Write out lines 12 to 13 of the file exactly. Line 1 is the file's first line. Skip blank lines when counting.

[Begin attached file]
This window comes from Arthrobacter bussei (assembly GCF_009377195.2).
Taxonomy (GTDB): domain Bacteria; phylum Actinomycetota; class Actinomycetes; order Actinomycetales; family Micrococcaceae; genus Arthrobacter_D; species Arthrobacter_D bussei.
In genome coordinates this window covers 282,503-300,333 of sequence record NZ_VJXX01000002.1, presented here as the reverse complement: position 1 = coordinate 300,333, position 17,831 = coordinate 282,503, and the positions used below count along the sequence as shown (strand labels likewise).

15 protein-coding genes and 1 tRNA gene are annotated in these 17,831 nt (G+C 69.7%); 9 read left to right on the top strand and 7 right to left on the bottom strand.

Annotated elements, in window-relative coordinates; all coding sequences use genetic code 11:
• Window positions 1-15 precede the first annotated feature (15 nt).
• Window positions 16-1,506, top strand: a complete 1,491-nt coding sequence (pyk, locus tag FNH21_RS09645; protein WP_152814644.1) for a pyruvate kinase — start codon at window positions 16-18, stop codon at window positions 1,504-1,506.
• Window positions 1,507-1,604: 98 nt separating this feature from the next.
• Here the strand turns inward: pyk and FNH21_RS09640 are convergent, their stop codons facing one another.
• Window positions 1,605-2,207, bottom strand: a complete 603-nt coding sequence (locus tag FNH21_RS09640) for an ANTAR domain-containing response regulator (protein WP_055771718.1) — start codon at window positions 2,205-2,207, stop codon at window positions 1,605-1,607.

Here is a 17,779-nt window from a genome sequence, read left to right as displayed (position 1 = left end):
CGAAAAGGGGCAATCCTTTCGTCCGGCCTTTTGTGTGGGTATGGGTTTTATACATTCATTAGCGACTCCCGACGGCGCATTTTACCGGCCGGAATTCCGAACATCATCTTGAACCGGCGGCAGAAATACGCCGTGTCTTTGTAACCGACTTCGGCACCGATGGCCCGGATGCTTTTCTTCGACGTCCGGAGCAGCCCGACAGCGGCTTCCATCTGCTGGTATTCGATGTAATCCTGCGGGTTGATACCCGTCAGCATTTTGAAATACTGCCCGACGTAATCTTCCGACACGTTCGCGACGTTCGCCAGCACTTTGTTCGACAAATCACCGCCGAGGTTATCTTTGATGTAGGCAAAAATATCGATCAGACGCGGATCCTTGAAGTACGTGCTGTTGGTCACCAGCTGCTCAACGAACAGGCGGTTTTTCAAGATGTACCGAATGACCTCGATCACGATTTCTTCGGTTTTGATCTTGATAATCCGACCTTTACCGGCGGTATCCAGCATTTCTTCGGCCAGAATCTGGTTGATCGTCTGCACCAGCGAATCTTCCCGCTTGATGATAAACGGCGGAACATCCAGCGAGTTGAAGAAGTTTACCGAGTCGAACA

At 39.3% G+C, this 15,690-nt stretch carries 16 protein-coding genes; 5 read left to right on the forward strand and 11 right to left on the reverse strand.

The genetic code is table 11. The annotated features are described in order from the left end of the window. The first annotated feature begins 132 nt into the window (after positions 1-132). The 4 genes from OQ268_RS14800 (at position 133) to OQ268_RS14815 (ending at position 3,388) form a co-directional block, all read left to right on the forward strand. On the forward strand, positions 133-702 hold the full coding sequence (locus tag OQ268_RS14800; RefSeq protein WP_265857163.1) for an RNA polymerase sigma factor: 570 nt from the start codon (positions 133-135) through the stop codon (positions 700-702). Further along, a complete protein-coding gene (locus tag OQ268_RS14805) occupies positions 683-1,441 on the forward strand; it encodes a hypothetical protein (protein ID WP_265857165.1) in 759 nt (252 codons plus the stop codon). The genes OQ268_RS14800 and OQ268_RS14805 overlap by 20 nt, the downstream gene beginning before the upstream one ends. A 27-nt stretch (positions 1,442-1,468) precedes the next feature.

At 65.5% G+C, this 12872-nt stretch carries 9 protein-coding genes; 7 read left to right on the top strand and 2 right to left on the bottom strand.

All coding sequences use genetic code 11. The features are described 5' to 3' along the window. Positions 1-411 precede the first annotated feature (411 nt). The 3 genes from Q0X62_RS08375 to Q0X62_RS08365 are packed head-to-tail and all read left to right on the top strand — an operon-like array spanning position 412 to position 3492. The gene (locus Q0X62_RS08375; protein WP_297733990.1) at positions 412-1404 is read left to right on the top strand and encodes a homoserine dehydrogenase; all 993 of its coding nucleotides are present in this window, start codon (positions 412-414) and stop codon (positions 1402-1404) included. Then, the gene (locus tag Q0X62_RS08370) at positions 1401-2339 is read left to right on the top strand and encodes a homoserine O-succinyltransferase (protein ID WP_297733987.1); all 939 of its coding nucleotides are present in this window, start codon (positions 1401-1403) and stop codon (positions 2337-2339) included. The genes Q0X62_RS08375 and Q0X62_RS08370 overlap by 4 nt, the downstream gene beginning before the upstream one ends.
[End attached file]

CGAAAAGGGGCAATCCTTTCGTCCGGCCTTTTGTGTGGGTATGGGTTTTATACATTCATTAGCGACTCCCGACGGCGCATTTTACCGGCCGGAATTCCGAACATCATCTTGAACCGGCGGCAGAAATACGCCGTGTCTTTGTAACCGACTTCGGCACCGATGGCCCGGATGCTTTTCTTCGACGTCCGGAGCAGCCCGACAGCGGCTTCCATCTGCTGGTATTCGATGTAATCCTGCGGGTTGATACCCGTCAGCATTTTGAAATACTGCCCGACGTAATCTTCCGACACGTTCGCGACGTTCGCCAGCACTTTGTTCGACAAATCACCGCCGAGGTTATCTTTGATGTAGGCAAAAATATCGATCAGACGCGGATCCTTGAAGTACGTGCTGTTGGTCACCAGCTGCTCAACGAACAGGCGGTTTTTCAAGATGTACCGAATGACCTCGATCACGATTTCTTCGGTTTTGATCTTGATAATCCGACCTTTACCGGCGGTATCCAGCATTTCTTCGGCCAGAATCTGGTTGATCGTCTGCACCAGCGAATCTTCCCGCTTGATGATAAACGGCGGAACATCCAGCGAGTTGAAGAAGTTTACCGAGTCGAACA

At 39.3% G+C, this 15,690-nt stretch carries 16 protein-coding genes; 5 read left to right on the forward strand and 11 right to left on the reverse strand.